Cambridge AS A Level Business Studies/ ZIMSEC Advanced Level Business Studies/ Business Enterprise Skills Notes: Types of businesses: Multinational Companies
- At the most basic level, most businesses either take the form
- Sole trader businessesPartnershipsLimited liability companies
- However, beyond this businesses can also take other traits as they operate
- One of these traits is that they can become a multinational company
- Multinational companies are also known as Transnational companies
- These are large limited liability companies with branches in other countries and a headquarters in one country.
- Control is centralized and products have very similar features
- for example Zimplats (Implats), Coca Cola, Shell and BP.
- Multinationals usually come into being when a business expands into other countries either by chance or design
- Usually, the headquarters is the profit centre i.e. all profits are calculated there although subsidiaries may also do their own accounting
- Finished products are often transferred from one subsidiary to another on an inter-company internal basis, for example, raw materials are moved from country A and processed by another subsidiary in country B
- Activities are highly coordinated, usually at the instigation of the headquarters, in order to maximise efficiency, reap the benefits of economies of scale, avoid duplication and foster specialisation
- Usually the growth/formation of a multinational company is driven by push factors from the company’s home country and pull factors in the host country in which the multinational establishes its presence
- Push factors include
- Tough and restrictive laws and regulations in the home country for example when it comes to environmental requirements
- Tough competition
- High labour costs and militant labour unions spurred by a high cost of living
- Unfavourable macroeconomic/operating environment
- Pull factors which attract multinationals to into other countries include:
- Readily available cheap resources
- Low labour costs
- Availability of new markets
- A desire to circumvent tariff restrictions imposed by the foreign government on foreign goods
- Less restrictive legislation and regulations
- Sometimes the foreign government in a quest to attract foreign direct investment introduces incentives like tax holidays
- Readily available cheap sources of energy
- Because multinational companies are located in various countries with diverse cultures, infrastructure etc
- They face a lot of potential obstacles/constraints during the course of conducting operations
- These problems include:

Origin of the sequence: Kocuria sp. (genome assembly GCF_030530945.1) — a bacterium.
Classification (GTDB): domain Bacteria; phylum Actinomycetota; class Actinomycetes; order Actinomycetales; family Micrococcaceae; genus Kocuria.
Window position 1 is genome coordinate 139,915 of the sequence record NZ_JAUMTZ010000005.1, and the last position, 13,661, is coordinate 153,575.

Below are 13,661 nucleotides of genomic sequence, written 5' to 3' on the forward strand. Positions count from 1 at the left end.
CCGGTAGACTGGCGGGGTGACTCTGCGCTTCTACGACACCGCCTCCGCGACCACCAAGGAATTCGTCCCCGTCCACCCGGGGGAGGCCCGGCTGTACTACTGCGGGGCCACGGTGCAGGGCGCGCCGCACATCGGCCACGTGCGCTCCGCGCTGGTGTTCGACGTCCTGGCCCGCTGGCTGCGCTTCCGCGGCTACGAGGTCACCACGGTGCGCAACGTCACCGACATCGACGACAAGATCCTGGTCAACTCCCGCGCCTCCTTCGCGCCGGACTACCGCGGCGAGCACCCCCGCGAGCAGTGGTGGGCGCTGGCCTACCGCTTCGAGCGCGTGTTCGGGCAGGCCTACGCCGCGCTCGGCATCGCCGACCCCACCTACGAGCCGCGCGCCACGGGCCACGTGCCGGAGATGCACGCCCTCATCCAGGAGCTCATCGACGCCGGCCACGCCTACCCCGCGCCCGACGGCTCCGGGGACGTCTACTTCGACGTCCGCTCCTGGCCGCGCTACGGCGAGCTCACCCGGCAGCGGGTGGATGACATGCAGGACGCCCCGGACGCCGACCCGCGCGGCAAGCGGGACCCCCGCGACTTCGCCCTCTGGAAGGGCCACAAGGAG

- Poor communication links with head offices especially if they are located in remote areas where fibre is not available, they will have to do with expensive VSAT internet
- Cultural barriers that can have real impact on operations
- Language barriers especially if people from the headquarters are brought in to work in subsidiaries
- As the business grows coordinating the entire empire becomes difficult
To host country
- Multinational companies bring several advantages to the host country including the following:
- They create employment.
- Improve infrastructure.
- Increase the country’s GDP and standard of living.
- Improves the skills of the host country’s workforce through training.
- Brings the latest technology to the host country.
- Bring in foreign currency.
To the company
- Multinational companies enjoy several advantages themselves as a result of their nature.
- These include:
- Cheap raw materials.
- Spreads the risk of failure by spreading it to different countries.
- Circumvents trade barriers.
- Cheap labor
- Enjoy economies of scale.
To host country
- The exploitation of labour.
- Social cost and environmental degradation.
- Companies remit back their profits to parent companies thus reducing the benefits of an increased standard of living.
- Political interference in some countries.
- Brings in unfair competition onto local infant industries/business which might be forced to close as they will be unable to compete
- Dilution of local cultures as people become exposed to the culture of the MNC’s original country, for example, semi-nude images
To the company
- Multinational companies also suffer from certain disadvantages as a result of their nature
- These include:
- Increased risk of loss of the company due to political instability
- Complex legal requirements from country to country.
- Complex macroeconomic environments.
To access more topics go to the Advanced Level Business Studies page
To access more topics go to the ZIMSEC Business Enterprise and Skills page
To access more topics go to the Cambridge AS A Level Business Studies page
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